The anxiety that comes with navigating the Newport Folk Festival’s overlapping sets is something that gets worse for me every year. It’s not because the lineup is better each year (though it typically is), it’s just that I’m more aware of the fact that there’s no telling when the magic collaboration or special moment is going to occur in someone’s set. And there’s no way I’ll ever catch them all live.
This year, as the Festival coincided with the heat dome cooking the Northeast, it was even worse and I totally blew it, missing one golden moment after another by mere seconds as I ran to catch the next act or to get out of the sun for a minute.
But even still, I saw and I heard all kinds of things that already have me dreaming of next year. Joan Shelley’s set with Nathan Salsburg was the only one I watched in its entirety (hear it on NPR Music) and while so many in Newport tend to flock to the annual Dawes-backed acts that I can certainly appreciate, it’s the stripped down acts like this one that stand out to me the most. And that’s also why Ryan Adams’ bluegrass set (hear it on NPR Music), which was backed by the Infamous String Dusters and Nikki Bluhm, stood out as the most unforgettable of the weekend. With all but Bluhm seated in a song circle and just as the weather was starting to cool down, the supergroup began to strum a version of “Oh, My Sweet Carolina” that I’m still humming more than a week later, which was followed by a version of “New York, New York” that should fully replace the original version.
Margo Price delivered another favorite set of the weekend, stunning the crowd with incredible self-dubbed “shit kicker” songs. She also teamed up with The Texas Gentleman and Kris Kristofferson, who made an unannounced appearance this year, with a fantastic cover of “Me and My Bobby McGee”. Price’s album Midwest Famer’s Daughter is one of my favorite releases of the year so far, but her live performance on the Quad at Fort Adams was next level – especially with the fine backing of the Berklee Instant Strings.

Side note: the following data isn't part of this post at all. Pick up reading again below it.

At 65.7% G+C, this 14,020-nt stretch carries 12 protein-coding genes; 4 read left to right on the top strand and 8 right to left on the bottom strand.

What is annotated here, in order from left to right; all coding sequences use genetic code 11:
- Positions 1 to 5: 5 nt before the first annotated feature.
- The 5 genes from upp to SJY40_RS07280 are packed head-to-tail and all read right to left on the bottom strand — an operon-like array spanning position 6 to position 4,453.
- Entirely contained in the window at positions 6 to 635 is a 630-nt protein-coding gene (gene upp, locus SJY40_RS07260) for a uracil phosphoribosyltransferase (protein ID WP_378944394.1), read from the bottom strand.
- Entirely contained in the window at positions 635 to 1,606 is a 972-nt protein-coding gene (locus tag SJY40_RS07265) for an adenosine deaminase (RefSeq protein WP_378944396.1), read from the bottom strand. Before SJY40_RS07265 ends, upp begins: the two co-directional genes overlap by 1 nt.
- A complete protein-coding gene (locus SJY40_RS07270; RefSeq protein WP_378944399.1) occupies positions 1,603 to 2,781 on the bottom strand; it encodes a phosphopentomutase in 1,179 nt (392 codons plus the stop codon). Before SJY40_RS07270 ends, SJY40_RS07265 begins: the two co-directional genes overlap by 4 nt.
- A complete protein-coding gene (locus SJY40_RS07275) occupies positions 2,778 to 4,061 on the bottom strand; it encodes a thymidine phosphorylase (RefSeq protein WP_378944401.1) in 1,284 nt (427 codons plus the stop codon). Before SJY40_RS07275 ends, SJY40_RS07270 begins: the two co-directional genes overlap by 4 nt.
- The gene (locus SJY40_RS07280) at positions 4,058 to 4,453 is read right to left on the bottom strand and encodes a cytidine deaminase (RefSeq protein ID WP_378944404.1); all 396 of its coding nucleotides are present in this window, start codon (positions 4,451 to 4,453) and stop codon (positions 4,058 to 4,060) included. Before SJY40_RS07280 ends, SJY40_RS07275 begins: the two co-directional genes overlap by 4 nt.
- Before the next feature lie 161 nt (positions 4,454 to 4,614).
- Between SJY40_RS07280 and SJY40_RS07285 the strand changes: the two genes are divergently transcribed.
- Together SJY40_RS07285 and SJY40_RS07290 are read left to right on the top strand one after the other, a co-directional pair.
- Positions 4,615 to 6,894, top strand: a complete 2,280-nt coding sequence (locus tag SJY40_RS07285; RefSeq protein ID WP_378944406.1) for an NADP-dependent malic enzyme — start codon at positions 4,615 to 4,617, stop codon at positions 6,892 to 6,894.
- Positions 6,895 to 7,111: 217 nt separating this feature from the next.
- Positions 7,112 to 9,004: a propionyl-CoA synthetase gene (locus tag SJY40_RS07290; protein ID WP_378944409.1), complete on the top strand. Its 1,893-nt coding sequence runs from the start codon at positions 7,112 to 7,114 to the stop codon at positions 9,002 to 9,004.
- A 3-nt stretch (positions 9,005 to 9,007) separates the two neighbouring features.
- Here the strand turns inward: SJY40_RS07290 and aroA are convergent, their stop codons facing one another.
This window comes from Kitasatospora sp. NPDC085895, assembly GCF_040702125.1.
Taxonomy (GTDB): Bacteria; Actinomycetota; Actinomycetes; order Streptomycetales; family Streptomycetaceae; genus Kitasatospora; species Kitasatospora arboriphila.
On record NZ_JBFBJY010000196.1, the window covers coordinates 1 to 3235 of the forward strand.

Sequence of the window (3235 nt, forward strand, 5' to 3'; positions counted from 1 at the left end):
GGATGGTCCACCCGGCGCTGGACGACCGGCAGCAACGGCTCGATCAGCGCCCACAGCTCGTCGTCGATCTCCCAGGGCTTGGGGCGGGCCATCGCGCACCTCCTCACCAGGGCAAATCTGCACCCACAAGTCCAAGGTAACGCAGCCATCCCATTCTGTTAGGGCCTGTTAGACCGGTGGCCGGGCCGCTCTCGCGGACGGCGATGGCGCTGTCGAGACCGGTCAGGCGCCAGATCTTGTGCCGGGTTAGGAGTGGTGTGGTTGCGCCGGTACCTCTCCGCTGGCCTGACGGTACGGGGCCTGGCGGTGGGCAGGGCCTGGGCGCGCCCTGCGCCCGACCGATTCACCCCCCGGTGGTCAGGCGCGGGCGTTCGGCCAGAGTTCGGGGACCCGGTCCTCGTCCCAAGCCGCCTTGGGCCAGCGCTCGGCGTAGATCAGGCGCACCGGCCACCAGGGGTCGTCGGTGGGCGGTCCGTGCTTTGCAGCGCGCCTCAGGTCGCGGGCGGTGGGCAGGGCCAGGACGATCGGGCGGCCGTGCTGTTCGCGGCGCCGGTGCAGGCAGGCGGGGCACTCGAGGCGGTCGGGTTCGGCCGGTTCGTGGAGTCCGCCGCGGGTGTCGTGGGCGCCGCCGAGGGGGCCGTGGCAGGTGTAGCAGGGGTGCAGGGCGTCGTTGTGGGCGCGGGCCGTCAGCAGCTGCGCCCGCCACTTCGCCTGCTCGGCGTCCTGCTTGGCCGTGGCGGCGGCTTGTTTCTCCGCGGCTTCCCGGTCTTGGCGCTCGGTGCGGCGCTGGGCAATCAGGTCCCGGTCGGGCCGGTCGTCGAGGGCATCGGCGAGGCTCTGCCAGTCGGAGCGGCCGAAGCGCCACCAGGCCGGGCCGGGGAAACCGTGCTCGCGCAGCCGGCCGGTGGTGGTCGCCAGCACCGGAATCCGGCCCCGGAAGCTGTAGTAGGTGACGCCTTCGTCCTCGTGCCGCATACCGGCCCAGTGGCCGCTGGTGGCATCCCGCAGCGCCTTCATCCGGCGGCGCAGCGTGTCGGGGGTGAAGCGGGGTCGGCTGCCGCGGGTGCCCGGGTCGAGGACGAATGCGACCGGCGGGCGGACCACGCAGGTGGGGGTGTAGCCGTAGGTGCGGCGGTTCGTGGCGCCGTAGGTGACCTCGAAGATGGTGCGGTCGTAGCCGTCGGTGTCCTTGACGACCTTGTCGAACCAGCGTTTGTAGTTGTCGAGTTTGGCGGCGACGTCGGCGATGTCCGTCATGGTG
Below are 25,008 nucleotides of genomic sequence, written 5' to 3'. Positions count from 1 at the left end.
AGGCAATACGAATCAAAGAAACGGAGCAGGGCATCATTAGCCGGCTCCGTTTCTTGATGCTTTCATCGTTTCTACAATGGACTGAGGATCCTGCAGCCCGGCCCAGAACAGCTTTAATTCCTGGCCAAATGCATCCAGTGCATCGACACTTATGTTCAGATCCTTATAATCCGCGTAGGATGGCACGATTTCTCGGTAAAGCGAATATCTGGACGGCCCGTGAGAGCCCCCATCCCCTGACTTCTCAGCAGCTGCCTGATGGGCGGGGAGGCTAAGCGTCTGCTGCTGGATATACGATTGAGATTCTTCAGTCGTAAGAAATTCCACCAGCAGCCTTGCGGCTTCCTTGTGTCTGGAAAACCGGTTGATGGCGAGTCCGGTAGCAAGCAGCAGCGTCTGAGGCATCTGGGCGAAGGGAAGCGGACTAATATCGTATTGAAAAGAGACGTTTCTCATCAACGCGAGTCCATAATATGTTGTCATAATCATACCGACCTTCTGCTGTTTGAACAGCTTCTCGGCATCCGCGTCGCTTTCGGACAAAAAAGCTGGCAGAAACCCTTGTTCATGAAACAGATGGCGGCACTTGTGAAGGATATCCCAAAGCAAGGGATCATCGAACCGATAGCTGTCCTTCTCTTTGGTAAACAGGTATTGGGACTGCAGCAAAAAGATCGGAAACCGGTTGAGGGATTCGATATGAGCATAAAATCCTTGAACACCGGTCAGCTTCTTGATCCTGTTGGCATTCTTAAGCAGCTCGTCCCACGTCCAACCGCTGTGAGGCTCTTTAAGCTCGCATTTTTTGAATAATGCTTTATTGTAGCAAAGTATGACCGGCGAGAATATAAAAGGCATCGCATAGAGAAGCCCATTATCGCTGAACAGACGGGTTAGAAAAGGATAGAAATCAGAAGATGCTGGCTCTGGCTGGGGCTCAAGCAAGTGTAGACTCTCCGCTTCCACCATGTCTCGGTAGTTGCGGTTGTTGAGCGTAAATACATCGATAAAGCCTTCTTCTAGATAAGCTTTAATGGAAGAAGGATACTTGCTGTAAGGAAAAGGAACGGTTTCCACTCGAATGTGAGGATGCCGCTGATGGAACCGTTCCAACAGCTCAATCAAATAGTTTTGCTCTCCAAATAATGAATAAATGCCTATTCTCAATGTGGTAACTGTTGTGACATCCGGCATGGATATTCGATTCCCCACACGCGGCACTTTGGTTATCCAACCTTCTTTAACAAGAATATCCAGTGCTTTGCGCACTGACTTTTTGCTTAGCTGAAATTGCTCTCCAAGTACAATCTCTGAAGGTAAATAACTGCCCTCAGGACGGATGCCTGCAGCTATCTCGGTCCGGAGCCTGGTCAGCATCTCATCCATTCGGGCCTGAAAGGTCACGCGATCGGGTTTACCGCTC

Del & Dawg was the ultimate throwback set with a somewhat unexpected energy from the audience by two dudes that have played together for more than 50 years. Alabama Shakes were the best I’ve ever seen them, keeping a massive crowd at the Fort to close it out with an incredible set, including a cover of Bob Seger’s “Night Moves.”
Bootleg YouTube vids are always awful and many of these are no different, but here are some other great moments. Listen to full sets and perfect clarity on NPR Music.
Hayes Carll should have been covered on this blog years ago. We’re the worst.
Heat dome can’t stop St Paul from marching in…
These guys are tons of fun to watch, but that fiddler shaved his epic stache.
Edward Sharpe’s return to Newport seven years after his 2010 debut (also my Newport debut BTW) looked very similar, with the crowd spilling way out of the tent. During Man on Fire, Zeros frontman Alex Ebert went out in the crowd and danced with folks – including one guy that I saw throughout the weekend and who constantly appeared to be on something every time. This made his life (see him in the distance below with the biggest smile ever at 2:44).
Lady, you’re scaring us.
Feel free to share your favorite moments in the comments.